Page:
BAYFIELD – Nature photography is one of my passions, particularly using macro shots. This past weekend I was able to learn some new skills in the area of macro photography and digital video at the Bayfield Fall Foto Fest.
The Foto Fest, organized by the Photography Club of Bayfield (PCoB) and Photo TourTrekkers offered a variety of workshops over the weekend. I chose to attend two workshops on Saturday. Pre-registration was required and I did mine online.
Participants were invited to wander around the temporary photo gallery in the town hall and view the photos entered in the photo contest. There were photographs to suit almost every subject taste from nature, people, domestic and exotic scenes, reality, digitally enhanced artistic impressions, stark black and white to vivid colour.
I had a quick chat with Jack Pal, president of the PCoB. We both agreed that photography is very subjective. One viewer may see or feel something different compared to another viewer looking at the same photo. While it was evident that talent was present in the creating of all the photos, I can’t say that I liked all of them. There were definitely a few that spoke to me more so than others. I like photos that make me smile or say “oooooh” automatically without thinking about it.
My first workshop was macro photography, which is close-up photography, usually of very small objects, in which the size of the subject in the photo is larger than actual size. The instructor was Nancy McRae from Sarnia, who is not only an avid photographer but also a potter, gardener, world traveller and nursing educator.
Nancy gave us a short but interesting and informative blurb about herself and some tips on macro photography. She shared some of her “tricks of the trade” such has carrying around a small spray bottle of water to spritz on flowers and spider webs for a dewy look or applying a drop of thick glycerin in place of a runny water droplet. Dark coloured backgrounds, especially black, make colours and shapes pop. Small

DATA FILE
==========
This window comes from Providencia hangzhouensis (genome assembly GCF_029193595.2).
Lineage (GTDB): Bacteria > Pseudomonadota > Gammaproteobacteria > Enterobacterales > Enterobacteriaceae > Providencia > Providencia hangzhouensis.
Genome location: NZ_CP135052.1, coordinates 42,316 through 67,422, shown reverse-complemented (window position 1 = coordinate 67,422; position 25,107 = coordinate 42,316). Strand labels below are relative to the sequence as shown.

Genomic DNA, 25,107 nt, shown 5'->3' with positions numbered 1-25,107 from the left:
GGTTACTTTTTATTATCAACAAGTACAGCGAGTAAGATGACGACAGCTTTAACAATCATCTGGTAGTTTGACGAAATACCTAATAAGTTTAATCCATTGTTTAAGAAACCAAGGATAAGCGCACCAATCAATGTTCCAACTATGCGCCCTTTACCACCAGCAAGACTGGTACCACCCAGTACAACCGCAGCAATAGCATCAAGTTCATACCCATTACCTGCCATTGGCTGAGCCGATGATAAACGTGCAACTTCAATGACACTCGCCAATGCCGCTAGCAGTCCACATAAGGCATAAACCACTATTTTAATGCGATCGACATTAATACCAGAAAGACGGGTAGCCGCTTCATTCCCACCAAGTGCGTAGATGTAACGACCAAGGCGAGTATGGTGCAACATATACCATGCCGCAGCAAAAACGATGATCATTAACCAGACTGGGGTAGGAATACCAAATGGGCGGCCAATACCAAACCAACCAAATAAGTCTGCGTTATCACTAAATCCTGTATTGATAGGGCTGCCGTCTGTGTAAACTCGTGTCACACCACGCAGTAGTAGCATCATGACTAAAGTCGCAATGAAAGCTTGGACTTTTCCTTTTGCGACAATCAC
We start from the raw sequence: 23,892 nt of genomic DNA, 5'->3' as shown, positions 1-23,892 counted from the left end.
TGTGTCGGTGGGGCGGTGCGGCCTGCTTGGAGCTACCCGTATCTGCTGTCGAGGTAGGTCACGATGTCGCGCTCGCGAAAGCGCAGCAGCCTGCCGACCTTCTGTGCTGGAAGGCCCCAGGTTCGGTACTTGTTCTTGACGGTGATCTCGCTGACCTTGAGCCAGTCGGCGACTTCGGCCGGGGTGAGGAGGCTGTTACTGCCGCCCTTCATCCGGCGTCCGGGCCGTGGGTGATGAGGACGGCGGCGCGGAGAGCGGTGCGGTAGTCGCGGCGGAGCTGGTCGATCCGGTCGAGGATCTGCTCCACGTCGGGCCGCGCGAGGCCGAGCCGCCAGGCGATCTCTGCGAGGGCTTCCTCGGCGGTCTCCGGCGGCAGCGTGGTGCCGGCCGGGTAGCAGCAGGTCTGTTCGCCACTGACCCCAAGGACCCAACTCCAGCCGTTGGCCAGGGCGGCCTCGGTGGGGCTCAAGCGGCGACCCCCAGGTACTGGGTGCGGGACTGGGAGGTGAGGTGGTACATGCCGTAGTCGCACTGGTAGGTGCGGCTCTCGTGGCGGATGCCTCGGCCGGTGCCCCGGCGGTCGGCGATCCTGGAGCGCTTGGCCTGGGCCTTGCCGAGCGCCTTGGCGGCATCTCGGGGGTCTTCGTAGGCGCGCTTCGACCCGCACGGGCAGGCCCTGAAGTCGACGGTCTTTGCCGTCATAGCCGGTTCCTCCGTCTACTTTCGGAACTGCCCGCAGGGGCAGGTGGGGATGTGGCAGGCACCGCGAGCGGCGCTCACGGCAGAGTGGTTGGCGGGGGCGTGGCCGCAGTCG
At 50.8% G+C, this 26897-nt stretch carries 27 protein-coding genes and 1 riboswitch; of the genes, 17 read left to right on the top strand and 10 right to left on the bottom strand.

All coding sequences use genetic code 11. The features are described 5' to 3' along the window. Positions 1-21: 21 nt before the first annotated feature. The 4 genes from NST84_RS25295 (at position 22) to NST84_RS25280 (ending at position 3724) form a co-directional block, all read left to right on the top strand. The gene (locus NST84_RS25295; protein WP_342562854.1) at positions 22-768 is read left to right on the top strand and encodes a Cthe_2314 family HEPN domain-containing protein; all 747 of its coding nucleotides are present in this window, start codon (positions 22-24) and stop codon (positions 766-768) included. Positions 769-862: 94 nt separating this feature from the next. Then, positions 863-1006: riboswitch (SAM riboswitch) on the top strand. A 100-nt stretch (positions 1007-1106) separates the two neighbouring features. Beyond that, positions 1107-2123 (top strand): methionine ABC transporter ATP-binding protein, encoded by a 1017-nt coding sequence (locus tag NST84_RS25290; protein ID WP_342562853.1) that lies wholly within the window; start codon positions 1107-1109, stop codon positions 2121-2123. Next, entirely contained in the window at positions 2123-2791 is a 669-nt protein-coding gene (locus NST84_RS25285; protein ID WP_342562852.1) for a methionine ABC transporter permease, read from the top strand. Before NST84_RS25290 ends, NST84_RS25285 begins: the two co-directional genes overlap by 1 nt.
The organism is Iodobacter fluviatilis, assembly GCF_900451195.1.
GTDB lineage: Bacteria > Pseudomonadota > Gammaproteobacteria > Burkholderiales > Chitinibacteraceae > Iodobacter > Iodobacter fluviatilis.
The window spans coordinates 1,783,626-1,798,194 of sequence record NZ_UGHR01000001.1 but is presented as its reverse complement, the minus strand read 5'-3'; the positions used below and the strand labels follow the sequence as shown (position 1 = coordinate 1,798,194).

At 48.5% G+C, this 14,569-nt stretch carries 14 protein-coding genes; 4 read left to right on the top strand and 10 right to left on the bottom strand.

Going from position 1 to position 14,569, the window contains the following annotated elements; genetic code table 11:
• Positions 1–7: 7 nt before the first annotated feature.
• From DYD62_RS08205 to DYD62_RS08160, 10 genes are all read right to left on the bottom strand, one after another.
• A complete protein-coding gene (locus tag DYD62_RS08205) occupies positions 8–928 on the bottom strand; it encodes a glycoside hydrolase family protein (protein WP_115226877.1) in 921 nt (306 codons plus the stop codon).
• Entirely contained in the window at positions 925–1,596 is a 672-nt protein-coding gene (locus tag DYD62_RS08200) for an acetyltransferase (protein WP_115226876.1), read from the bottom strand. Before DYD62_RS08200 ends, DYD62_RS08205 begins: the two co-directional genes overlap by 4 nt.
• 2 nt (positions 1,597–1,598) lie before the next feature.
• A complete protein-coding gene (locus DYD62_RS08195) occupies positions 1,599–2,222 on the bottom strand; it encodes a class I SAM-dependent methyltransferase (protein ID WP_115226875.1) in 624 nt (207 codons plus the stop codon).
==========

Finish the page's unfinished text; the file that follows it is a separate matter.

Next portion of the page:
mirrors can be used for lovely reflections. Interesting “modern art” can be created by
shooting multi-coloured paper through a glass plate of vegetable oil and water. She also gave us some great tips on how to avoid spending money on expensive photography equipment. Tricks like using large embroidery hoops with white, silver or gold fabric to make light reflectors or using a Pringles chip tube with one end cut out to fit over a flash and the other end covered in wax paper as a flash diffuser.
Nancy had several work stations arranged around the room and she bade us to jump right in and have fun experimenting. There were several “water droplet” stations where you could try to catch an image of the droplet splashing as it hit the water. Some of the water was coloured and one was made using cream. A couple of stations had small mirrors that we used to get shots of reflections of butterflies, flowers and jewellery. There were a couple of stations set up with black backgrounds and one with a royal blue background inside a small, white fabric “tent” lit from the outside. I found the most amusing station was the one with the coloured paper, oil and water. The resulting shots made me think of planets in another galaxy.
This workshop was a little challenging for me as my camera does not take different types of lenses. I could only use the macro function on my camera, which does not work as well as an actual macro lens.
Nevertheless I thoroughly enjoyed myself.
My afternoon workshop was digital video taught by Tony Shantz, a freelance cinematographer from Sarnia. We started with a discussion about some of the differences and similarities between photos and video. Tony told us that video is made up of a rapid series of still images, 24-30 per second, which gives us the illusion of movement.
Tony showed us a still image of a blacksmith working in his shop. He then gave us the task of thinking about how we would tell the story using various video images. An important step in preparing to shoot a video is to build a “shot list” which is the sequence of scenes being shot to tell that story. He also told us to think about the composition of the shots such as wide angle or close-up and how to use tilt or pan to show movement.
Tony then taught us how to set up our digital cameras so that they could be used to record video images. We were told that it is important to remember WISA – White balance, ISO, Shutter speed, and Aperture.
The workshop ended with a discussion about some of the online and computer programs available for editing and sharing videos.
The cost of attending the workshops was $50 for one day and $70 for two days and included two workshops each day, keynote presentation and wine and cheese reception.
Next year’s Foto Fest will take place Oct. 1 and 2, 2016.